Today just over 1 million
I, like so many other musicians, have followed an academic calendar in one way or another since the day I first got on that yellow school bus as a shy 5-year-old. Whether as a student or teacher, the waning hours of daylight, the resurgence of new TV episodes, and those first tentative scents of apple cinnamon and ginger molasses have translated to one thing: the start of classes. But this September I will not be joining the ranks of the pencil wielders and rule givers. This past June I decided to quit my elementary school and not look for a job replacement. I feel very passionately that when a teacher reaches burn-out, they have a responsibility to themselves, their students, and the profession to not remain in the classroom. So out of the classroom I have removed myself. I have also been frustrated with the direction my composition career hasn’t taken, and the seeming necessity for a musician to have to teach in order to earn any significant form of income. And so I enter this fall curious to see how life functions without lesson plans and hopeful that I can I figure out a way to make an actual living off of composition, sans teaching.
Ah, to be free from 55 minute time intervals and name memorization! Yet, I must admit to feelings of guilt as I watch my friends’ Facebook statuses announce their reluctant return to school. The concept of the Teacher Musician has been successfully hammered into my psyche. It seems a necessity, even an obligation, for musicians to also be teachers. I certainly agree that when someone has honed a talent and skill, it is their duty at some point in some way to pass on their knowledge. If they didn’t, then the skill would die, or never evolve. But this transference should only happen when the giver is ready to give. It should not occur simply because it could, and definitely not because others think it should. Yet it seems society dictates that in order to be make a career out of music, if primarily only for financial support, one must also teach.
Or is that really society’s voice and not a lemming-like tendency to simply follow what others before have done? Too often musicians “fall back” to teaching as a way to supplement, or support, their income. It is incredibly frustrating that after years of studying and practicing, the reality sets in that playing music, particularly jazz music, does not pay the bills. Even professionals are forced to take up college jobs to make ends meet and that is part of the lifestyle we have come to expect from our chosen profession. Teaching seems like a natural solution as it still involves the music we are passionate about, and usually pays better than the hourly wage at Starbucks.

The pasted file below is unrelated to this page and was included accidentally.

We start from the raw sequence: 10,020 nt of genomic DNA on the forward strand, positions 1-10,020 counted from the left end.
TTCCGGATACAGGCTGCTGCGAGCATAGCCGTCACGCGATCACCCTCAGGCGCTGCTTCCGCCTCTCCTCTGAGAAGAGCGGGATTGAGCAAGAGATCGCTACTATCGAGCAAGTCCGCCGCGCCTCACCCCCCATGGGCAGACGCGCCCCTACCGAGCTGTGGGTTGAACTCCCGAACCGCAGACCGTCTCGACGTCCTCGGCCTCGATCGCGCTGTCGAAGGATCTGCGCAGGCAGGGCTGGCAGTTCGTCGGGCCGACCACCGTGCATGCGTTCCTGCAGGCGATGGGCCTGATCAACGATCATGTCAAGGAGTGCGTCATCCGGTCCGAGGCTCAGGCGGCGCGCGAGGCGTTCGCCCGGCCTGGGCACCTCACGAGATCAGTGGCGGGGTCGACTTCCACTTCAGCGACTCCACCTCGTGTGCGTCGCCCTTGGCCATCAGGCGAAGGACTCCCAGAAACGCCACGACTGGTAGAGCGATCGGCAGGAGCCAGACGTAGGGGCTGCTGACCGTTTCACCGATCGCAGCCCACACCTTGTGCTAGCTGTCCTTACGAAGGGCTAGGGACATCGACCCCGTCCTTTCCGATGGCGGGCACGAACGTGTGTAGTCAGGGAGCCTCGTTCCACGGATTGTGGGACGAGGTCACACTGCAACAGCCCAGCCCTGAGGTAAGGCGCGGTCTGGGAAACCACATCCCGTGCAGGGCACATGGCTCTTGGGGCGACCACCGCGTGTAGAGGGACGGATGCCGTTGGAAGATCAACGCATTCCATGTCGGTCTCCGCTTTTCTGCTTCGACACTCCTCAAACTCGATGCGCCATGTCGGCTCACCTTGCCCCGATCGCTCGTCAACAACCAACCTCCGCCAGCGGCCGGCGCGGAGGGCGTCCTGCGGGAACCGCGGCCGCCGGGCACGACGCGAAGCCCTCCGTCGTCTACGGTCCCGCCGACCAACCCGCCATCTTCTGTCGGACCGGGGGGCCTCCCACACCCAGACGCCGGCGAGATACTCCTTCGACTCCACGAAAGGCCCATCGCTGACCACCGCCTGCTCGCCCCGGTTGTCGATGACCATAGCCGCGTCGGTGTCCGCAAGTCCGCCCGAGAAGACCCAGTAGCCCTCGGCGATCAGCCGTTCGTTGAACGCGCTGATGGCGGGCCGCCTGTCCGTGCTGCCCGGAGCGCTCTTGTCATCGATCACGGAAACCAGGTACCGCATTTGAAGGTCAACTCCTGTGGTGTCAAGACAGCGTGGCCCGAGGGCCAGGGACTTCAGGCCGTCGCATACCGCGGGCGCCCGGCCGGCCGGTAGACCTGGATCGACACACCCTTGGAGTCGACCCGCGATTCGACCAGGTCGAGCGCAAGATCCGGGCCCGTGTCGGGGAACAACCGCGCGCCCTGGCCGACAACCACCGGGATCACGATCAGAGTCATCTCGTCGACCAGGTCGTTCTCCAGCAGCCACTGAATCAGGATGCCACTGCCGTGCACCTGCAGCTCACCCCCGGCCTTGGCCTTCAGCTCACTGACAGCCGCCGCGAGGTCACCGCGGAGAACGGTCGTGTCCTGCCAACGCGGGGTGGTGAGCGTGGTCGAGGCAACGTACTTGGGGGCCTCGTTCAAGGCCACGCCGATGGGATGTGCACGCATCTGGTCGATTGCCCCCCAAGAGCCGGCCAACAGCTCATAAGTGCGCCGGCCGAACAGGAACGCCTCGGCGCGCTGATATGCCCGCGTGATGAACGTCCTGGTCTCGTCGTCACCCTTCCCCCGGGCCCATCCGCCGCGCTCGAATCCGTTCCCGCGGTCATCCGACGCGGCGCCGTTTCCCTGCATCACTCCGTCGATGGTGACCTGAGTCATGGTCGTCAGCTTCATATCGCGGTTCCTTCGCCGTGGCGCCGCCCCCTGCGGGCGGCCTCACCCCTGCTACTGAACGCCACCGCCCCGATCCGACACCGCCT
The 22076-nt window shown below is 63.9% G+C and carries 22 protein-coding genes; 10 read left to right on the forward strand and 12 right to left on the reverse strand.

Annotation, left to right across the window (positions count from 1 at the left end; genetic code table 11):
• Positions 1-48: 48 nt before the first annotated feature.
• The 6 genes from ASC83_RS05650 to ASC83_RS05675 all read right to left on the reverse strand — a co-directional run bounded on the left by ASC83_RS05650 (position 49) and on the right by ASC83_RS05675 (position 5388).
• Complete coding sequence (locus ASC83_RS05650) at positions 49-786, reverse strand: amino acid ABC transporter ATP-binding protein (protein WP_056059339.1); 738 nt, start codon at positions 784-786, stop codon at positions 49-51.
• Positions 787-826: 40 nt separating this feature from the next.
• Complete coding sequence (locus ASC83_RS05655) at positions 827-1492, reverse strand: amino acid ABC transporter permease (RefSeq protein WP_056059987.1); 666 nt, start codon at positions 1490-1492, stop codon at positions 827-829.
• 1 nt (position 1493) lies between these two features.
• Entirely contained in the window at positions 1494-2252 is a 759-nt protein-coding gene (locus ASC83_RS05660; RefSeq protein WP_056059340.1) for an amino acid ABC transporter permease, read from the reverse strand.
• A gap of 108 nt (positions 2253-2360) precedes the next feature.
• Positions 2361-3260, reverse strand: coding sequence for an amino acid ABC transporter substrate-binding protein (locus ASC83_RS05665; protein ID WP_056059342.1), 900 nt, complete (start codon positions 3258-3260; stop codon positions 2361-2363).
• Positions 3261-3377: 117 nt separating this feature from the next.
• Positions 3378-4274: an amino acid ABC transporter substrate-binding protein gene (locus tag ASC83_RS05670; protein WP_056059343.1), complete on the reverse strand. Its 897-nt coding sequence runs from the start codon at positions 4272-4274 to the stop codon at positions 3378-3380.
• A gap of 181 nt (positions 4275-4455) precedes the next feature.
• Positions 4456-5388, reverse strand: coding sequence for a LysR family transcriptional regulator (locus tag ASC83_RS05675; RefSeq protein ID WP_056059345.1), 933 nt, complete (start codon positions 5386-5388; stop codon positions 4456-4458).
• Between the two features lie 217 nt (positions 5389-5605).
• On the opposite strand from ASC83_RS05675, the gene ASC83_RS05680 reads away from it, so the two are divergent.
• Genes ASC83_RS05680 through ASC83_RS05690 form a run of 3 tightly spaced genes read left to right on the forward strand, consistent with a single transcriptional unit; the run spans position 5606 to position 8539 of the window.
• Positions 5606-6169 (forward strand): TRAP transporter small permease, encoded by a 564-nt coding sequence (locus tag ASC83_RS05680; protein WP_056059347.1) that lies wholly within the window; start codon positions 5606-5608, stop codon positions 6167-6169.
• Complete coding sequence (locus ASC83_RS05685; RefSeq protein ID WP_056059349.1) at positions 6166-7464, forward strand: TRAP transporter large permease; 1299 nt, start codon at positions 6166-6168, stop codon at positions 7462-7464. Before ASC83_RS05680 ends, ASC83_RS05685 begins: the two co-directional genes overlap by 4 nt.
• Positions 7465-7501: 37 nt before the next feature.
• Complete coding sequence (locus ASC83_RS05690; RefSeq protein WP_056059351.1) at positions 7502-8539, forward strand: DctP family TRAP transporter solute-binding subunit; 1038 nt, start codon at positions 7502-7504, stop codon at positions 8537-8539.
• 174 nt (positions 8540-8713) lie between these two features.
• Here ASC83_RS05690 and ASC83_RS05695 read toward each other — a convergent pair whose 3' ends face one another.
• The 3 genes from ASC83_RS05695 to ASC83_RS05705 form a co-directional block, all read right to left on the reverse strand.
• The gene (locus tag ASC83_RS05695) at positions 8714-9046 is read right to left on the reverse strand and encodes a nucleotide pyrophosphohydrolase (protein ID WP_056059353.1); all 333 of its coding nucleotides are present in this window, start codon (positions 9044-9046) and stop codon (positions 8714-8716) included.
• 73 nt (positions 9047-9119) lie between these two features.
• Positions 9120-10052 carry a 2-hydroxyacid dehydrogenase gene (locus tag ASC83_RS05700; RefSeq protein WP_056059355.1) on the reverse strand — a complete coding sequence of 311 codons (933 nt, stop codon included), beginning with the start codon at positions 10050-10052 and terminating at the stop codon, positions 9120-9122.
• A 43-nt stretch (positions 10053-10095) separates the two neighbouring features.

But teaching is not a cake job. Teachers are not people that drift in and out of lives unnoticed like this morning’s barista. Teachers have a profound effect on their students and that responsibility should not be taken lightly. I firmly believe that aside from practicing medicine, or perhaps construction, teaching is the worst profession to mess up. To me, a bad teacher is one of the worst things in the world. We’ve all had them, and they suck! If we are lucky, a bad teacher simply teaches us nothing and inspires even less. In the worst case, a bad teacher can give us false information, confuse us, ill-prepare us, set us on the wrong paths, or even inspire a self-doubt that takes years to overcome.
What makes a bad teacher? What makes a good teacher? Teachers are fallible. They are not perfect and like parents, they are destined to make mistakes that have unintended effects on their students. What makes a teacher excel is the desire to recognize and overcome these mistakes; to remain humble and continue the learning process; to listen to criticism and be willing to try new things; to adapt to changing times and attempt to connect with the student; to have patience and keep the student’s potential a priority; and to be able to know when to keep their own insecurities, frustrations with administration, and day-to-day troubles out of the classroom. In order to do these things, a teacher must have a passion and love for teaching. They must recognize and enjoy the small rewards of teaching enough to endure the multitude of stress and frustrations that accompany education. If a teacher does not have a sincere desire to help the students, everything that the teacher preaches will become hollow, and the students will know it, and it will not pass unrecognized.